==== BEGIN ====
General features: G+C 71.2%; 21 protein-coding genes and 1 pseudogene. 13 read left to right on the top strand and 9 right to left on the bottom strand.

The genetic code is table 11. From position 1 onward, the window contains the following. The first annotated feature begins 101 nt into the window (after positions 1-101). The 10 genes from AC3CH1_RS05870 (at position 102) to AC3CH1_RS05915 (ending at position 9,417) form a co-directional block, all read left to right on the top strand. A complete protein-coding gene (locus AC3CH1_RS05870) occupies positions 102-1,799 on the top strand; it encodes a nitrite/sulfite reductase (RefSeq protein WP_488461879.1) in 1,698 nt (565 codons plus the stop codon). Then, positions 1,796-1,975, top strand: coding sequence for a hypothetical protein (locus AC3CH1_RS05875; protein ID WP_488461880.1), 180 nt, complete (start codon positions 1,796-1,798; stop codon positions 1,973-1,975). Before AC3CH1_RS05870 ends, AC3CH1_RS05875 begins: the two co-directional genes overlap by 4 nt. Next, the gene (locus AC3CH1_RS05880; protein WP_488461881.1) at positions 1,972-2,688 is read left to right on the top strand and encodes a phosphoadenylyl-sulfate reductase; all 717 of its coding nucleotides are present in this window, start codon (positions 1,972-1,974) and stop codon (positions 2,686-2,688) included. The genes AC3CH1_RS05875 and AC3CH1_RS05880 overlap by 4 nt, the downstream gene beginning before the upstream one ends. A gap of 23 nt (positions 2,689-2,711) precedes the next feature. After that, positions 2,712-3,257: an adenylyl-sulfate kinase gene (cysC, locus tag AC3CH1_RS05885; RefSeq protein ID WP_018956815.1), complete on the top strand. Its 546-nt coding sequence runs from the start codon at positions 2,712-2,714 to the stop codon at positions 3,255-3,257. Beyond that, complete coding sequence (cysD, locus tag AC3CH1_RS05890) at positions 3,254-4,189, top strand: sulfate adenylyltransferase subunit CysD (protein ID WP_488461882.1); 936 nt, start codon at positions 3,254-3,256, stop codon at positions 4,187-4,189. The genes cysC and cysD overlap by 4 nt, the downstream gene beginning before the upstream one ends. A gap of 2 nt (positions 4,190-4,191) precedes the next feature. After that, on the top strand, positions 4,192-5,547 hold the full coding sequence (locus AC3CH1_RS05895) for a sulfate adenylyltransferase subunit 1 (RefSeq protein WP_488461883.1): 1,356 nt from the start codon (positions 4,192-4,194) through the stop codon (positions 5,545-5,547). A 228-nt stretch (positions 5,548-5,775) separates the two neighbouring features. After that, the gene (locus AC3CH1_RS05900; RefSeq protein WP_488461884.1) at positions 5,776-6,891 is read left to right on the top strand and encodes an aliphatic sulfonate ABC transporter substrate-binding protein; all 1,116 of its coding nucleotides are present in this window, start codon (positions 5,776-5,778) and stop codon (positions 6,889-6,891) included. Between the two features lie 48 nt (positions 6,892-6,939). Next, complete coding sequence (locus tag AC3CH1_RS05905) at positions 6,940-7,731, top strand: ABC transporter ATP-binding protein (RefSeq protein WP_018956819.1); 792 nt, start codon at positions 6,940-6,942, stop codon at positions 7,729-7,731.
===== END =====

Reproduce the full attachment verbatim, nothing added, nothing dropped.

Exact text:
General features: G+C 71.2%; 21 protein-coding genes and 1 pseudogene. 13 read left to right on the top strand and 9 right to left on the bottom strand.

The genetic code is table 11. From position 1 onward, the window contains the following. The first annotated feature begins 101 nt into the window (after positions 1-101). The 10 genes from AC3CH1_RS05870 (at position 102) to AC3CH1_RS05915 (ending at position 9,417) form a co-directional block, all read left to right on the top strand. A complete protein-coding gene (locus AC3CH1_RS05870) occupies positions 102-1,799 on the top strand; it encodes a nitrite/sulfite reductase (RefSeq protein WP_488461879.1) in 1,698 nt (565 codons plus the stop codon). Then, positions 1,796-1,975, top strand: coding sequence for a hypothetical protein (locus AC3CH1_RS05875; protein ID WP_488461880.1), 180 nt, complete (start codon positions 1,796-1,798; stop codon positions 1,973-1,975). Before AC3CH1_RS05870 ends, AC3CH1_RS05875 begins: the two co-directional genes overlap by 4 nt. Next, the gene (locus AC3CH1_RS05880; protein WP_488461881.1) at positions 1,972-2,688 is read left to right on the top strand and encodes a phosphoadenylyl-sulfate reductase; all 717 of its coding nucleotides are present in this window, start codon (positions 1,972-1,974) and stop codon (positions 2,686-2,688) included. The genes AC3CH1_RS05875 and AC3CH1_RS05880 overlap by 4 nt, the downstream gene beginning before the upstream one ends. A gap of 23 nt (positions 2,689-2,711) precedes the next feature. After that, positions 2,712-3,257: an adenylyl-sulfate kinase gene (cysC, locus tag AC3CH1_RS05885; RefSeq protein ID WP_018956815.1), complete on the top strand. Its 546-nt coding sequence runs from the start codon at positions 2,712-2,714 to the stop codon at positions 3,255-3,257. Beyond that, complete coding sequence (cysD, locus tag AC3CH1_RS05890) at positions 3,254-4,189, top strand: sulfate adenylyltransferase subunit CysD (protein ID WP_488461882.1); 936 nt, start codon at positions 3,254-3,256, stop codon at positions 4,187-4,189. The genes cysC and cysD overlap by 4 nt, the downstream gene beginning before the upstream one ends. A gap of 2 nt (positions 4,190-4,191) precedes the next feature. After that, on the top strand, positions 4,192-5,547 hold the full coding sequence (locus AC3CH1_RS05895) for a sulfate adenylyltransferase subunit 1 (RefSeq protein WP_488461883.1): 1,356 nt from the start codon (positions 4,192-4,194) through the stop codon (positions 5,545-5,547). A 228-nt stretch (positions 5,548-5,775) separates the two neighbouring features. After that, the gene (locus AC3CH1_RS05900; RefSeq protein WP_488461884.1) at positions 5,776-6,891 is read left to right on the top strand and encodes an aliphatic sulfonate ABC transporter substrate-binding protein; all 1,116 of its coding nucleotides are present in this window, start codon (positions 5,776-5,778) and stop codon (positions 6,889-6,891) included. Between the two features lie 48 nt (positions 6,892-6,939). Next, complete coding sequence (locus tag AC3CH1_RS05905) at positions 6,940-7,731, top strand: ABC transporter ATP-binding protein (RefSeq protein WP_018956819.1); 792 nt, start codon at positions 6,940-6,942, stop codon at positions 7,729-7,731.